“For a man, there are few things in life that rival the impact of losing a dad. My own dad died in 1988 and to this day I still ‘chat’ with him about things. But there’s an irony to the intensity of our grief and despair when we lose our father. The more intensely we feel the loss, it seems the better our dad has prepared us for the moment. He has been our mentor, our anchor, our guide through life, and now that he is gone we wonder how we can go on. But think about it — we’re pained by his death precisely because he has taught us so much about coping with life. Our despair at his death is in direct proportion to how much of an influence he has had on us. So what better way to cope with his death than to honor his life and legacy by using the very strength he gave us?”
Someone also once told us, “While I was grieving over the loss of my child, a friend said to me, ‘Wouldn’t it be a better life if we just never had to endure any grief?’ I said no, it would not be better. Having no grief would mean that there was never any love, and I would hate to have a life without love.”
What do we recommend to those grieving over the loss of a loved one?
—-Accept that grief is a sign of the immense strengths the one you have lost has given you.
—-Your grief means that you have loved. Work through your grief by cherishing the love you experienced with the one you have lost.
—-Grief must not be denied, or avoided; to do so would dishonor the memory of the one now gone. Embrace your grief as a tribute to the loved one.
—-Channel your grief into the coping skills taught to you, and thus re-define the grief into effective coping behavior. You will always miss your loved one; but you will also treasure the memories of this person who so effectively taught you to meet the challenges now facing you.
—-Remember that the deeper your grief, the stronger your love for the lost one, and the better you are able to cope. Move forward positively, and work through your grief, not around it by denial or avoidance. Complete the tasks and challenges that face you to honor your lost one.
3 thoughts on “”
Wow amazing story about meeting the Vet! … so many people today, myself included, really have no idea what folks back then went through during those Wars.. I think it is so important to share these stories to keep their memory and their experiences alive.
Thank you for the suggestions in dealing with and coping with the death of a loved one. To hurt and and to hurt deeply is to have loved and loved deeply whether it is a spouse, a parent, or a dear friend. While they are alive they need to be made aware of how loved they were. I am reminded of the story of those who attended the funeral of a loved one and of all the flowers that were displayed around the casket and in the foyer of the funeral home paying honor to whom they once knew. A woman came in and brought a bowl of hot soup and placed it on the casket of the deceased. When asked what was the soup for? She replied, “If he can smell your flowers, he can taste my soup.” Her words brought tears to questioner’s eyes. I get it. Love them while they live and display that love while they are alive.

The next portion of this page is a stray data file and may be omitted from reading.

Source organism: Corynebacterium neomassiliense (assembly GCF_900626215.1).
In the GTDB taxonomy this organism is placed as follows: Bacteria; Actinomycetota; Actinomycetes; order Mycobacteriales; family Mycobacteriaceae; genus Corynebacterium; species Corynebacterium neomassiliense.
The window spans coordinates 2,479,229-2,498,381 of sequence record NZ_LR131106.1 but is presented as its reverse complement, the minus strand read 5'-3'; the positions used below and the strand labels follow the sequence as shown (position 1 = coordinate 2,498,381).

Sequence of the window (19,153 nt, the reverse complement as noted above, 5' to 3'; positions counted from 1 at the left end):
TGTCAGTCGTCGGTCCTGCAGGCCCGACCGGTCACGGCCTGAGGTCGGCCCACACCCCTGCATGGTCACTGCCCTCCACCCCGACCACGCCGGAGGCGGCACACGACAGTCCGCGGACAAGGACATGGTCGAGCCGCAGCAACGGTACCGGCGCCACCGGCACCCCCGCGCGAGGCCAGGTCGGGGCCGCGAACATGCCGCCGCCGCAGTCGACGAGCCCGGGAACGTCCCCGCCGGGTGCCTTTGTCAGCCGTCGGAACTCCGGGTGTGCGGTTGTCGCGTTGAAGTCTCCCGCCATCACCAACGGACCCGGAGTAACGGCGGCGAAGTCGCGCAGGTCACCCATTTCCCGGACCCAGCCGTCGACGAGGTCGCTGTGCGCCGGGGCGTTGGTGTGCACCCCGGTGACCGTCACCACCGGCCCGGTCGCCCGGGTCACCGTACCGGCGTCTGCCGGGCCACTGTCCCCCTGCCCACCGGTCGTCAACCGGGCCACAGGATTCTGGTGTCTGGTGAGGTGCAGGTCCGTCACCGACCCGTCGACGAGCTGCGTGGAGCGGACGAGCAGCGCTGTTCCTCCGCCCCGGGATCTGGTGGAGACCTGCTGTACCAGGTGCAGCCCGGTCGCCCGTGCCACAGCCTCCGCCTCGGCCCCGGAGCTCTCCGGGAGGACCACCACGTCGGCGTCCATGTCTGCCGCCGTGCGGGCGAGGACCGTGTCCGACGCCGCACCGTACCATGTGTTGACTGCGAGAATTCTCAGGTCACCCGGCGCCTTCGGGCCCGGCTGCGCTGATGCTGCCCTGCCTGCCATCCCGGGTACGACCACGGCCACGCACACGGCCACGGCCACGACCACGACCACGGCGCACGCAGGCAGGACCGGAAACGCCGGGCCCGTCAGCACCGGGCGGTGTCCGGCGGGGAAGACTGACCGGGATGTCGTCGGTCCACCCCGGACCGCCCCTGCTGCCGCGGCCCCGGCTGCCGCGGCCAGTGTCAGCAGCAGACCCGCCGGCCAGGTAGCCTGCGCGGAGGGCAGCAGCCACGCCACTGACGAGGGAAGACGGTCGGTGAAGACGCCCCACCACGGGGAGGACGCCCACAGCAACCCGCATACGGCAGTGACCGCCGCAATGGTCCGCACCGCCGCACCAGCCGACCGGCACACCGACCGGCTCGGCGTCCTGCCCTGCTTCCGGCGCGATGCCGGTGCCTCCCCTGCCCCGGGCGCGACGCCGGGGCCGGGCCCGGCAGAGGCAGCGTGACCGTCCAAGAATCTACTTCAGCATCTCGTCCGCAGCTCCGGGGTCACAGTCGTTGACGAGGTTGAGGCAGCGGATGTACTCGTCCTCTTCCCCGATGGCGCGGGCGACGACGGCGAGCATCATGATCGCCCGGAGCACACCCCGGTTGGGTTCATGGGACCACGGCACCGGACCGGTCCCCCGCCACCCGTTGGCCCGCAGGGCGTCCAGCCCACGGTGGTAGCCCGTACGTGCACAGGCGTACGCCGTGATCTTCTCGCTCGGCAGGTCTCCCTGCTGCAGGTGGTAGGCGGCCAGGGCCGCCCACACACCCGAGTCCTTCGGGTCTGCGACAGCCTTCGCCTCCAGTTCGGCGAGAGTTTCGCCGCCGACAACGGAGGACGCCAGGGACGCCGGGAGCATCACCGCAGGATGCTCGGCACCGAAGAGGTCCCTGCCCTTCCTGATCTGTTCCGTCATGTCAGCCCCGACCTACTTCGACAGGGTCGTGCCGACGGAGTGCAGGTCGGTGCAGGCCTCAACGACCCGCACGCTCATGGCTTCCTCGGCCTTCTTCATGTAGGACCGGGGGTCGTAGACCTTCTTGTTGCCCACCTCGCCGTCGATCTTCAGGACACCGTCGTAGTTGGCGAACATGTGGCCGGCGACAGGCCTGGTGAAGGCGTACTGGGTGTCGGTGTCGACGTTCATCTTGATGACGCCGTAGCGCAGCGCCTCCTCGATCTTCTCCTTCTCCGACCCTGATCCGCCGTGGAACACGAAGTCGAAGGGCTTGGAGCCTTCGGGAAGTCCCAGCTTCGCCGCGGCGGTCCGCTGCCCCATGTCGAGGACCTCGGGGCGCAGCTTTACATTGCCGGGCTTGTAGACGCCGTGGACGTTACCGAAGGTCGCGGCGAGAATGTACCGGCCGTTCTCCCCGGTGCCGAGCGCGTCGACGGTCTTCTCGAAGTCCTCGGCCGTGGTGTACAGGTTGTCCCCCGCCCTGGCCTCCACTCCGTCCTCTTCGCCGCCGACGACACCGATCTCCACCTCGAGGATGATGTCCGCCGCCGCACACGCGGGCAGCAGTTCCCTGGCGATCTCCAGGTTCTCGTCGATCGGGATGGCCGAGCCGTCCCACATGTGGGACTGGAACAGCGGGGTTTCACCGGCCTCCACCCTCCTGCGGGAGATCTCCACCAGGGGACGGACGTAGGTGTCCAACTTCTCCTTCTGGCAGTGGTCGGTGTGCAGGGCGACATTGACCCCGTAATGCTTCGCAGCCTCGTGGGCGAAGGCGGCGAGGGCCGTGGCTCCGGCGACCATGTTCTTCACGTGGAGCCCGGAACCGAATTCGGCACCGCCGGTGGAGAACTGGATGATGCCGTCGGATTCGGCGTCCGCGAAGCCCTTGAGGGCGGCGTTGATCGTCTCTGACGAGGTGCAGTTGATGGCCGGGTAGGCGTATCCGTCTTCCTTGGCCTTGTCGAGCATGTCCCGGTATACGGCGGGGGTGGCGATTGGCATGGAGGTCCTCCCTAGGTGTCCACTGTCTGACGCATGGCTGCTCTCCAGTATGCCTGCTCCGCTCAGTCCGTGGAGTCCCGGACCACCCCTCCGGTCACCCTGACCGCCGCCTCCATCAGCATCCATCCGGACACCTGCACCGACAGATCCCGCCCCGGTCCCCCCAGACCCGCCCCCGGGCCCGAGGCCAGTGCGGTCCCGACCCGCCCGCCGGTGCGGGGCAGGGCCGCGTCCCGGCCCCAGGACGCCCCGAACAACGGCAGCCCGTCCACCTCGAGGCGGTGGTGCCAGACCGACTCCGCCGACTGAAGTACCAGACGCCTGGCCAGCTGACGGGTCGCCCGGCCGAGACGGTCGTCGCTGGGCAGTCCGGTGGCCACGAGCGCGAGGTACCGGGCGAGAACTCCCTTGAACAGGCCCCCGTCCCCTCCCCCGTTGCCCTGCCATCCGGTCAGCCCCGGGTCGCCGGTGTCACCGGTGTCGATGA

Coping with grief can be very challenging, especially for an elderly person and surely after watching first hand how your friends would fall in combat. I’ve heard stories of veterans who have retuned from war, and although they are still living, they feel dead on the inside. Most of these veterans feel tormented when they think about what they could’ve done to save their friends. Even at night, continuous nightmares deprive them of precious sleep, which then can lead to serious mental health problems. For me telling a war veteran “Thank you for saving our country” or even “Thank you for your service”, is very important, as it shows that we value and care for those who come back and especially those who have fallen in war. In the case of this gentleman, his emotions were so strong that as the writer describes it, he might’ve had a case of PTSD. Positive coping skills requires for one to embrace and talk abut our feelings. And if our emotions are too much them a professional who can help cope with your feelings and find ways to live a normal and healthy life. The families of those who have fallen in war and also civilian families who loose one of their member due to aging or tragic events need support, and thats when the public “in the case of fallen soldiers”, close family members and also friends come in and show support, so that anyone who is dealing with grief knows that they’re not alone.